History In Ink®  Historical Autographs


Joseph R. Lamar

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From the personal collection of Supreme Court Justice Tom C. Clark


Justice Lamar asks the marshal to seat a guest in the courtroom

Joseph Rucker Lamar, 1857–1916.  Associate Justice, Supreme Court of the United States, 1911–1916.  Rare Autographed Note Signed, J.R.L., on personal calling card, 1" x 3", no place [Washington, D.C.], no date.

Justice Lamar asks the marshal of the Supreme Court to seat a guest in the courtroom.  On the back of his personal calling card, imprinted “Mr. Justice Lamar,” he writes, in full:  “Major Wright / If possible please give Mr. Corrigan a seat."

Between the overall scarcity of Lamarʼs autograph material and the rarity of internal Supreme Court memoranda such as this on the market, this is a very desirable piece.  Lamarʼs autograph material as a Justice is scarce because of the short time that he served on the Supreme Court.  President William Howard Taft, a Republican, appointed Lamar, a Democrat and the cousin of former Justice Lucius Q. C. Lamar, at the end of 1910.  Lamar assumed his seat on January 3, 1911.  His health deteriorated in 1915, however, and he died on January 2, 1916, after one day short of only five years on the Court.  He was 58 years old.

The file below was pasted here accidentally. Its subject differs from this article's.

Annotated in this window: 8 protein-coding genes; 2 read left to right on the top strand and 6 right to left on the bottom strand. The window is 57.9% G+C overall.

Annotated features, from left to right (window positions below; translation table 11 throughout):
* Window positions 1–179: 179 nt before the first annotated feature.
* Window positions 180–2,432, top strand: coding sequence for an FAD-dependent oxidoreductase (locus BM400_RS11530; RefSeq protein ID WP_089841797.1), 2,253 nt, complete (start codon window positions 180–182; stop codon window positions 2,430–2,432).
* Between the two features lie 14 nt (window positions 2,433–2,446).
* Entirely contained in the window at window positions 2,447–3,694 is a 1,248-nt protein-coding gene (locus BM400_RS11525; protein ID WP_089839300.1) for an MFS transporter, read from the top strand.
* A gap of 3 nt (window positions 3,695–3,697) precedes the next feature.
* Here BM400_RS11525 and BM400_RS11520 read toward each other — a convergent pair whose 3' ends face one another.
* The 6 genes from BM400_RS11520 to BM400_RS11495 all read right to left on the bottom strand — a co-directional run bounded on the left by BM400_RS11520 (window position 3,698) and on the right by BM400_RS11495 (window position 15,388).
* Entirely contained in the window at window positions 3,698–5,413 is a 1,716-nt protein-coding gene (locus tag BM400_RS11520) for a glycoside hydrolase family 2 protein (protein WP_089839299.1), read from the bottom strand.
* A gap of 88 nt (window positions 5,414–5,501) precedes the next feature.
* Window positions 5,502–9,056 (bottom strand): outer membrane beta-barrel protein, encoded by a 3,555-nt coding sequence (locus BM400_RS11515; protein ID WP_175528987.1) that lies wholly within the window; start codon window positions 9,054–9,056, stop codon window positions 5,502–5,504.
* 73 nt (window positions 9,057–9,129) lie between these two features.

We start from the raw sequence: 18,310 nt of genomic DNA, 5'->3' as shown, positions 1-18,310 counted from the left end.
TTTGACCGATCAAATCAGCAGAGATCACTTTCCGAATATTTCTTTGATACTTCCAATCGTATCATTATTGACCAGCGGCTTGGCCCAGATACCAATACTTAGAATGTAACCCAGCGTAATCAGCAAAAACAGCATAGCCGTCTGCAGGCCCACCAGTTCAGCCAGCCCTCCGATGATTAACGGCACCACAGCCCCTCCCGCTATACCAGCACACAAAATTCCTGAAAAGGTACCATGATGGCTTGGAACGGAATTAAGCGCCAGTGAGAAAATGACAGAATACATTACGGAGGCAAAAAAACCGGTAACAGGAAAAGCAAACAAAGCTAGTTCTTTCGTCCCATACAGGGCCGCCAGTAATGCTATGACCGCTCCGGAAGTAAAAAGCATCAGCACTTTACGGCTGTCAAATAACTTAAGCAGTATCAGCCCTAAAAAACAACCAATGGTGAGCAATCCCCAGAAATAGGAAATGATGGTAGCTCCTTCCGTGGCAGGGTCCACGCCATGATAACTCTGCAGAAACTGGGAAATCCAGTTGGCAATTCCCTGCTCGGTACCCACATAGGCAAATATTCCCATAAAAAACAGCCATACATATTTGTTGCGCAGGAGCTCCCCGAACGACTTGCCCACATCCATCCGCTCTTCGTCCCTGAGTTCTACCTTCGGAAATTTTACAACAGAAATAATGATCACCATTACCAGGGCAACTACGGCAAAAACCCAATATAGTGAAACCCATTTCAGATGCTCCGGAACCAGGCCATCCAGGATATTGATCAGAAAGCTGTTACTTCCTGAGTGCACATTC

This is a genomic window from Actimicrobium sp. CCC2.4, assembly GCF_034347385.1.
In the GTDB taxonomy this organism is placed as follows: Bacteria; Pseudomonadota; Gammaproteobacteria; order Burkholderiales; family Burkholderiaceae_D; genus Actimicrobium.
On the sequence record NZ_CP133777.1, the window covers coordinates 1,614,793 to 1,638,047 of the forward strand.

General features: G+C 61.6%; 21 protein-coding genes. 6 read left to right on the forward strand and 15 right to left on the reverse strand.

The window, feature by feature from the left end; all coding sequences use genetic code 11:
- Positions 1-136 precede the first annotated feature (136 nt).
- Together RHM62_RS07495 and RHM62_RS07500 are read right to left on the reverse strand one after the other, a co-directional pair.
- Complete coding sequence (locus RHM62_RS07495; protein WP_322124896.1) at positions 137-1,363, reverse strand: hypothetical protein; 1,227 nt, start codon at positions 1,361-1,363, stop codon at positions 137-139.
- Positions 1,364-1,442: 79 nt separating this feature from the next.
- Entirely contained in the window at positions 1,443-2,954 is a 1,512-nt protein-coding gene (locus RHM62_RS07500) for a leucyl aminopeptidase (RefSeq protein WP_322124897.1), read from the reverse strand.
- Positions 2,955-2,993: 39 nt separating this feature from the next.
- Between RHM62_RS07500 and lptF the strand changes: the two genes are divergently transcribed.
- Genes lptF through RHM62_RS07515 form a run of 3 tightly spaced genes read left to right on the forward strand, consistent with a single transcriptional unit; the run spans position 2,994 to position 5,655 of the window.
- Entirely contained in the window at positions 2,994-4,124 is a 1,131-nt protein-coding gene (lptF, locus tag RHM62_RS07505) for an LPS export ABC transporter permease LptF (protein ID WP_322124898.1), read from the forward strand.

When he was appointed, Lamar was only the third Justice appointed by a president of the other political party.  He had served four years and written more than 200 opinions as a judge of the Georgia Supreme Court before he reentered private practice in 1905.  Taft, who apparently had come to know him during his occasional vacations in Lamar's home of Augusta, Georgia, tapped him for the Supreme Court to fill the vacancy created by the retirement of Justice William H. Moody. 

Lamar has written this note in pencil.  The card has a paperclip impression at the right and some soiling.  There are also light paperclip stains on the front of the card near Lamar's printed name.  Overall the piece is in fine condition.

Provenance:  This note comes from the personal collection of Justice Tom C. Clark, who served on the Supreme Court from 1949 until 1967. Justice Clark collected the autographs of other Supreme Court Justices dating back into the 19th Century.  We are privileged to offer a number of items from the collection.

Unframed.  Please ask us about custom framing this piece.


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